While infrastructure expansion is critical for the development of any country, one also needs to look at the adverse impact that it has on the environment and find out ways to overcome the same. On Earth Day, 99acres.com looks at various eco-friendly measures taken by the Government of India, and how they will make a difference to the environment in the long run.

The real estate and construction industries are two of the biggest consumers of energy and resources. The two sectors together consume approximately 40 percent of the Earth’s resources and 30 percent of its energy. The industries are also the second-largest producers of demolition waste and account for 35-40 percent of the total greenhouse gases emitted in the country. Rapid urbanisation along with the need for advanced infrastructure often leave nations with conflicting objectives to choose from.

To enhance the quality of life of citizens, countries need to augment infrastructure and incorporate usage of inexpensive energy. While the growth of infrastructure is often accompanied by the financial development of a country, it also triggers environmental damage and deterioration. Noticeably, environmental issues such as global warming, and air and water pollution have reached an alarming stage, and every industry, including the real estate sector, is equally responsible for it.

Amid such challenges towards the overall economic growth of a country, sustainable architecture has become the need of the hour and several measures are being taken to adopt the same. According to Ramesh Sanghvi, CMD, Sanghvi Parrsssva Group of Companies, “The philosophy of sustainable design demands the use of eco-friendly, natural, recyclable, non-toxic and chemical odour free materials that have the least impact on the planet. Consumption of materials should also be minimised by adopting modern design technology. This will lead in producing sustainable, peaceful and healthy habitats and structures around us.”

India has been one of the fastest-growing economies in the world. As demonstrated, the country, too, has undergone immense infrastructure development in the last decade. While the decision-makers and town planners have done a commendable job at augmenting the country’s physical infrastructure, the Government, too, has played its role well in introducing policies to keep a check at the pollution caused alongside growth. Let us have a look at various measures and initiatives taken by the government and the builders to promote green living in India:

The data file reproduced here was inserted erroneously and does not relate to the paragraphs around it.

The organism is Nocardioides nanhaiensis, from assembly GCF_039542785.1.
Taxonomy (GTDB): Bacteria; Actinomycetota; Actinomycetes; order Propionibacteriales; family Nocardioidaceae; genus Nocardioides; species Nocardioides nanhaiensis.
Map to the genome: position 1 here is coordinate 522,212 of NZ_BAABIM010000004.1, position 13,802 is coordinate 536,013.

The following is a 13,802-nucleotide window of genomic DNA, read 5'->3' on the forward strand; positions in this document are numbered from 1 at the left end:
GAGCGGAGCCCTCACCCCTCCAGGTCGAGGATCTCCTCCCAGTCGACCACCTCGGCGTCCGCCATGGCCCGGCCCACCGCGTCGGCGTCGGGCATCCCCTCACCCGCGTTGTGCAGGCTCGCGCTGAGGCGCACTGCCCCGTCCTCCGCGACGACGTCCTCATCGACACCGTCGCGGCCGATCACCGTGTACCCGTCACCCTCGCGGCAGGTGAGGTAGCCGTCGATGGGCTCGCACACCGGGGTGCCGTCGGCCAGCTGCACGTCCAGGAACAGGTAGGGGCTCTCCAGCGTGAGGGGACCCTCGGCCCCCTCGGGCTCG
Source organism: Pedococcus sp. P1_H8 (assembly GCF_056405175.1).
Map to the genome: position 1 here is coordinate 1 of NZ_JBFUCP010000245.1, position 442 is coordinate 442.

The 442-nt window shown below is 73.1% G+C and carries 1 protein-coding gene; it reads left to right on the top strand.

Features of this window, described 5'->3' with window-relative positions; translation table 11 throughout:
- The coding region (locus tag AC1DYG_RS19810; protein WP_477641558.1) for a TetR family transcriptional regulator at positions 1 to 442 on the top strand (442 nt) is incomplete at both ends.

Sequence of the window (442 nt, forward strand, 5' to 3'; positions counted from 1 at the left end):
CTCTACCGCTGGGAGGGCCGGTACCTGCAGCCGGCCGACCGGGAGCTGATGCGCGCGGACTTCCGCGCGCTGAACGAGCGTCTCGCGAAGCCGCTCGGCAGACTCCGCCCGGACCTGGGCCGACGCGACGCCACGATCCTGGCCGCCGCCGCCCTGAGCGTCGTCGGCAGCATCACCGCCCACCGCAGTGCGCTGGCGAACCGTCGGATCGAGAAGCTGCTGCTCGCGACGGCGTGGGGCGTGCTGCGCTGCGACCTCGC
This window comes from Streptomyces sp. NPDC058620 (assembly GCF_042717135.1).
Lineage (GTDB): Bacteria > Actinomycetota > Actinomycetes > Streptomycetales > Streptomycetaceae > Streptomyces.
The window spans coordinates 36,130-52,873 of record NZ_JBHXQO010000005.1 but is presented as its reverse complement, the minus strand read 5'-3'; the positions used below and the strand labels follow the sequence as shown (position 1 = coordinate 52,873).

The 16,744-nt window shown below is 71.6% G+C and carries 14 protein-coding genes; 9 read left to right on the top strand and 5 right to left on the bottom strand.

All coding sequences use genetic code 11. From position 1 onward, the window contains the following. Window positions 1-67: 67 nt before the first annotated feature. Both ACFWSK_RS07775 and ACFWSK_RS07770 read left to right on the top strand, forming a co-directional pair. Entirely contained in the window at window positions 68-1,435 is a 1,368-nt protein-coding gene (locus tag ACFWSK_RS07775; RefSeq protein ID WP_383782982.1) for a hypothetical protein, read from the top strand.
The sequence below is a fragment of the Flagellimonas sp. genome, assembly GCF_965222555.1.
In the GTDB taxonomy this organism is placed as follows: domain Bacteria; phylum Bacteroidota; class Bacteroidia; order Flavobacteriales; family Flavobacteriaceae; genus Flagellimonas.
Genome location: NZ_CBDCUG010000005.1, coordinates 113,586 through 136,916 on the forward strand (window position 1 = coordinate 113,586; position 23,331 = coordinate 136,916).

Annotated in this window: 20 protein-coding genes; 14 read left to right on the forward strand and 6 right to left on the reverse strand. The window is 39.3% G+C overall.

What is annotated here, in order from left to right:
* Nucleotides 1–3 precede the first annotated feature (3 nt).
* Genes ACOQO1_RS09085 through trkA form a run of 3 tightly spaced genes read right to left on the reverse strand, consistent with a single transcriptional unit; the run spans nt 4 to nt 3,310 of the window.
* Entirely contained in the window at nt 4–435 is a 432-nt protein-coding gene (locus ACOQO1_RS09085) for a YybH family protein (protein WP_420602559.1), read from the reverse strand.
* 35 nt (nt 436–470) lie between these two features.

Nashik Municipal Corporation makes rainwater harvesting mandatory for buildings

To tackle the issue of the water crisis in Maharashtra, the Nashik Municipal Corporation has made it compulsory for all residential and commercial buildings to install the rainwater harvesting facility. The decision was taken following a directive by the National Green Tribunal (NGT) after environmentalists raised concern over depleting groundwater level in the State. Data revealed by the Groundwater Survey and Development Agency (GSDA) has shown that the groundwater level in 178 talukas (of the total 353 tracked by the agency) in the State has plunged below the average level during January 2019 for the past five years.

Keeping this in mind, the civic body decided to make rainwater harvesting facility compulsory in all big residential and commercial complexes, industries, hospitals and educational institutes, failing which, the Completion Certificate (CC) would be withheld, and violators would be fined up to Rs 5 lakh. If implemented properly, the move would help restore groundwater and prevent water scarcity in future.

Chennai to install solar panels in corporation-owned buildings

To harness clean energy and reduce energy costs, the Greater Chennai Corporation (GCC) will install solar panels, inverters and bi-directional meters across 662 corporation-owned buildings. Earlier, the State government could achieve its target of generating 3,000 MW of solar energy under the Solar Energy Policy. However, after several delays, the initiative is finally being executed under the Smart City Mission and is likely to cut down the energy costs by Rs 22 lakh per month.